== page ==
So when the unbeliever begins to insist that only the things which we can touch, see, hear, and smell exist, you have a way to show him that all reasoning has to stop according to his view, including talking, because there would be no classes, universals, or likenesses in terms of which we could reason.
I call this a “likeness” because the unbeliever’s first out is going to be something like….
Atheist: “I can see that there’s a likeness between those things. That’s what I’m talking about. I see those things and I see that they’re like each other, and what I call that likenessis pianoness or duckness. So there’s only particulars, but I do see that some particulars are like each other, and I give a name to that.”
The Bible says the unbeliever opposes himself, so take a look at how the teeth of his own trap close on him.
Christian: “You say that there are only particulars in this world, but then you see a likeness between them. And what I’d like you to show me is the likeness. Don’t show me the ducks, show me duckness. Don’t show me pianos, show me pianoness. I’d like to see what it pianoness feels like, what it feels like to kick pianoness.” So when the unbeliever says he can see a likeness, you can say….
Christian: “Well you’re seeing something that doesn’t exist, because on your worldview nothing exists that isn’t physical, and the likeness isn’t physical. The likeness is no more physical than “on” is physical. A book can be on a podium, and both are physical, but “on” is not physical. The relationship of identity between things is not physical.” But what if the unbeliever mistakes a category of non-existent things with the non-existent things themselves?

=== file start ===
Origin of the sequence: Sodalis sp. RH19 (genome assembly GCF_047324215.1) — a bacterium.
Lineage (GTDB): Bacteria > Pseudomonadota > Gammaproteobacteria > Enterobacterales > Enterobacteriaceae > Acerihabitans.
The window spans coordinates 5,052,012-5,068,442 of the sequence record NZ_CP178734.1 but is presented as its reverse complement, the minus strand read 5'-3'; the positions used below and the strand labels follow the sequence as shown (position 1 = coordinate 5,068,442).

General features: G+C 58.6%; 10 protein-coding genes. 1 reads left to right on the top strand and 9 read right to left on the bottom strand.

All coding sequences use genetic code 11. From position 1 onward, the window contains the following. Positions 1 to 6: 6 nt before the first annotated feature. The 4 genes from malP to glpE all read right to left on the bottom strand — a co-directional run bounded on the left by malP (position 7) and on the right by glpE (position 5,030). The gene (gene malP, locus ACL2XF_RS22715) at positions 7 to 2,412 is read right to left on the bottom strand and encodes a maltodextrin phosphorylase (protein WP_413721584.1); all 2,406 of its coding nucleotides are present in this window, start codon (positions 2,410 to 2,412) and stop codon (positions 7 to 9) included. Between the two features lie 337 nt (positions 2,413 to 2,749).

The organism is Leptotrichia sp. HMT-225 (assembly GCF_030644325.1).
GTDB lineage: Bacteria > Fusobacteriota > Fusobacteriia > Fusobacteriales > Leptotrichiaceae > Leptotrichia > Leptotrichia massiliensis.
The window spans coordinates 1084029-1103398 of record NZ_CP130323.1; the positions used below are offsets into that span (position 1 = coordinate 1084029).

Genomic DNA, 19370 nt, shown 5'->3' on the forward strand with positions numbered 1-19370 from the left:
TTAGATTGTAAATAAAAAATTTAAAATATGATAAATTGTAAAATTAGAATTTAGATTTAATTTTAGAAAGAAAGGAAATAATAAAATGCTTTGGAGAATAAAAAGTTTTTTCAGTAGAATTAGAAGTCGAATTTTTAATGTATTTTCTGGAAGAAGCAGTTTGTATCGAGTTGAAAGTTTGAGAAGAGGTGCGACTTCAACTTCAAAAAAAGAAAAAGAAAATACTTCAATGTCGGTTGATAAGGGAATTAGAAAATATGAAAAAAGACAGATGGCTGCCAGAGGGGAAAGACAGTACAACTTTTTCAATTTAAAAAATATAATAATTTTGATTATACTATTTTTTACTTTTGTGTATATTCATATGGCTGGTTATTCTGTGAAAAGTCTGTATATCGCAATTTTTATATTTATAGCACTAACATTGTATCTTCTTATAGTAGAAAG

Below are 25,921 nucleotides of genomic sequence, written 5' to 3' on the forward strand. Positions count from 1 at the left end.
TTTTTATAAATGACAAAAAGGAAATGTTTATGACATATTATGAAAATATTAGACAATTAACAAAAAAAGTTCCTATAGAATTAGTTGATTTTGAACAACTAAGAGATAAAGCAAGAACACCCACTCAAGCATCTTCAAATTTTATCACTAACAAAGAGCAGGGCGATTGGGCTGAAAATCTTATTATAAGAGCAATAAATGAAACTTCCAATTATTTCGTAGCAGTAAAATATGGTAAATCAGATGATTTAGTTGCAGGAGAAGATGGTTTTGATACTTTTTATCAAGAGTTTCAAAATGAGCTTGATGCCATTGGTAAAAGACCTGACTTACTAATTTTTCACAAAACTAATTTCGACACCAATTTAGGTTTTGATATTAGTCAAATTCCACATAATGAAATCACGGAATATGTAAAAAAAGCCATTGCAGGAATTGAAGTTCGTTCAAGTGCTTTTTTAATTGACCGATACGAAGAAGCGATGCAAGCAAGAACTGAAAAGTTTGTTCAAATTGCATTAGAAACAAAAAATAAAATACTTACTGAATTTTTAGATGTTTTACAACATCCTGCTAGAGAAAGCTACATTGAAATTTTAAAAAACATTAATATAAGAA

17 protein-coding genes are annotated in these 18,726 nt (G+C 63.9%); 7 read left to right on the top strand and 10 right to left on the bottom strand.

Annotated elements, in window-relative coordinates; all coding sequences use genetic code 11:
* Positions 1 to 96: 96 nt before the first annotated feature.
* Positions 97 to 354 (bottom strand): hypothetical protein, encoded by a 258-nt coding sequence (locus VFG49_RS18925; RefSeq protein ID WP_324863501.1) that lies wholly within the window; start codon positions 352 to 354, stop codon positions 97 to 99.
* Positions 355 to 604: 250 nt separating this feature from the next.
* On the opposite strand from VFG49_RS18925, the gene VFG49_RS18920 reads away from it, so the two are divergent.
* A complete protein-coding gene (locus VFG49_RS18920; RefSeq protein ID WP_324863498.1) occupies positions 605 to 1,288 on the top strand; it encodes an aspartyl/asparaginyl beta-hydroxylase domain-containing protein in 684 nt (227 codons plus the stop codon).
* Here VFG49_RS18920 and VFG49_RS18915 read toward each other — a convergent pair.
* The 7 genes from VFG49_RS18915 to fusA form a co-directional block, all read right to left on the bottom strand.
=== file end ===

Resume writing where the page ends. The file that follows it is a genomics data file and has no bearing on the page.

Atheist: “There are a lot of categories that are in the mind of man but don’t really exist.”
Christian: “Then they’re not in the mind of man.”
Atheist: “What do you mean?”
Christian: “If a particular category doesn’t exist, then it can’t be found to be in the mind of man.”
Atheist: “What about unicorns?”
Christian: “What about them?”
Atheist: “Do they exist?”
Christian: “No, but the category of unicorns exists, otherwise we couldn’t even talk about them and identify any fictional thing as conforming to the category of unicornness.”
Question: How are particulars identified?
Answer: Particulars are identified in terms of the universals of which they are an instance.
• If we didn’t put particulars into categories we wouldn’t be able to reason at all. Particulars would only have names, not class concepts. If there were only particular things in this world everything would have to be named in that way and nothing could share names. Think of it as numbers: instance 1, instance 2, instance 3, instance 4, etc, with no relationship between them. It would just be the numbers out there. But then, since there would be no categories, we wouldn’t be able to call them numbers either, because numbers are members of a universal category, and are not physical.
• When we reason about particulars, we have a universal by which we reason concerning particulars in the first place.